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Publication numberUS20080221779 A1
Publication typeApplication
Application numberUS 12/065,562
PCT numberPCT/EP2006/064424
Publication dateSep 11, 2008
Filing dateJul 19, 2006
Priority dateSep 2, 2005
Also published asCN101278114A, CN101278114B, DE102005041823B3, EP1920146A1, US7739024, WO2007025801A1
Publication number065562, 12065562, PCT/2006/64424, PCT/EP/2006/064424, PCT/EP/2006/64424, PCT/EP/6/064424, PCT/EP/6/64424, PCT/EP2006/064424, PCT/EP2006/64424, PCT/EP2006064424, PCT/EP200664424, PCT/EP6/064424, PCT/EP6/64424, PCT/EP6064424, PCT/EP664424, US 2008/0221779 A1, US 2008/221779 A1, US 20080221779 A1, US 20080221779A1, US 2008221779 A1, US 2008221779A1, US-A1-20080221779, US-A1-2008221779, US2008/0221779A1, US2008/221779A1, US20080221779 A1, US20080221779A1, US2008221779 A1, US2008221779A1
InventorsChristian Augesky, Martin Gotzenberger
Original AssigneeVdo Automotive Ag
Export CitationBiBTeX, EndNote, RefMan
External Links: USPTO, USPTO Assignment, Espacenet
Controller for Operating at Least One Fuel Injector of an Internal Combustion Engine
US 20080221779 A1
Abstract
To simplify reliable detection of operating faults in a control unit for operating an electrical component (for example, a fuel injector), an end stage is provided on the output side and is provided with a first line section and a second line section for supplying current in a synchronized manner to an electrical consumer which can be connected to the two line sections via an external line pair. A detection coil configuration is provided for detecting operating faults on the basis of an evaluation of a current that is induced at the detection coil configuration. The detection coil configuration is flowed through by a magnetic flux that is composed of magnetic flow components which are caused by the current flows in the two line sections, and wherein mutual compensation of the magnetic flow components is provided in a normal mode.
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Claims(14)
1-13. (canceled)
14. A controller for operating at least one injector for injecting fuel into a combustion chamber of an internal combustion engine, the controller comprising:
an external line pair;
an output side having an output stage, said output stage including:
a magnetic flux part;
a first line section and a second line section for supplying current in a pulsed manner to an electric actuator of the injector via said external line pair being connectable to said first and second line sections, said first and second line sections running near said magnetic flux part such that magnetic flux components produced in said magnetic flux part by current flows in said first and second line sections during normal operation generally compensate each other; and
a detection coil configuration permeated by the magnetic flux of said magnetic flux part for detecting operating faults on a basis of evaluation of a voltage induced on said detection coil configuration.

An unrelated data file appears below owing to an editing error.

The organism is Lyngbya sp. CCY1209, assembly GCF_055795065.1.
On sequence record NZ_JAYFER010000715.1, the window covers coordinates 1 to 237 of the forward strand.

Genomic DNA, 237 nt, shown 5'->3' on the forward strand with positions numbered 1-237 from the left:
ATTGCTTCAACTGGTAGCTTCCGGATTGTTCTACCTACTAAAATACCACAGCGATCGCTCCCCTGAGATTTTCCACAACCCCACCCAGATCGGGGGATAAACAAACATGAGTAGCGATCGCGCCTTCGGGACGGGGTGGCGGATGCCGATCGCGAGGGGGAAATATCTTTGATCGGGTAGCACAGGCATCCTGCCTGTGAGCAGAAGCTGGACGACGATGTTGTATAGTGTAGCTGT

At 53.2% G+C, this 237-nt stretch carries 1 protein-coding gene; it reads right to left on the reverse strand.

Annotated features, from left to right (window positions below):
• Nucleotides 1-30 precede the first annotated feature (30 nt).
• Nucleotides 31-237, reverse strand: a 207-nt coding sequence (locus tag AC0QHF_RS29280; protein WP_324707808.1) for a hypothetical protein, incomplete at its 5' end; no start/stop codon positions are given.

15. The controller according to claim 14, wherein said magnetic flux part is made of magnetically soft material.
16. The controller according to claim 14, wherein said magnetic flux part is implemented such that it surrounds said first and second line sections in a generally annularly closed manner.
17. The controller according to claim 14, further comprising a circuit board and said magnetic flux part has at least one section mounted to said circuit board.
18. The controller according to claim 14, wherein:
said first and second line sections run such that the magnetic flux components produced by the current flows in said first and second line sections during normal operation generally cancel each other out in a spatial area adjacent to said first and second line sections; and
said detection coil configuration permeated by the magnetic flux in said spatial area detects operating errors on a basis of evaluation of the voltage induced on said detection coil configuration.
19. The controller according to claim 14, wherein, when current is supplied to the actuator, said output stage produces a voltage between said first and second line sections being at least periodically greater than 100 V under normal operating conditions.
20. The controller according to claim 14, wherein, when current is supplied to the actuator, said output stage generates a current flowing between said first and second line sections being at least periodically greater than 2 A under normal operating conditions.
21. The controller according to claim 14, wherein, when current is supplied to the actuator, said output stage generates a pulse frequency being at least periodically greater than 10 kHz under normal operating conditions.
22. The controller according to claim 14, further comprising a selector switch configuration for optionally connecting at least one of said first and second line sections to a part of said external line pair.
23. The controller according to claim 14, wherein said first and second line sections are implemented symmetrically with respect to one another.
24. The controller according to claim 14, wherein said first and second line sections are implemented as conductive traces of a circuit board.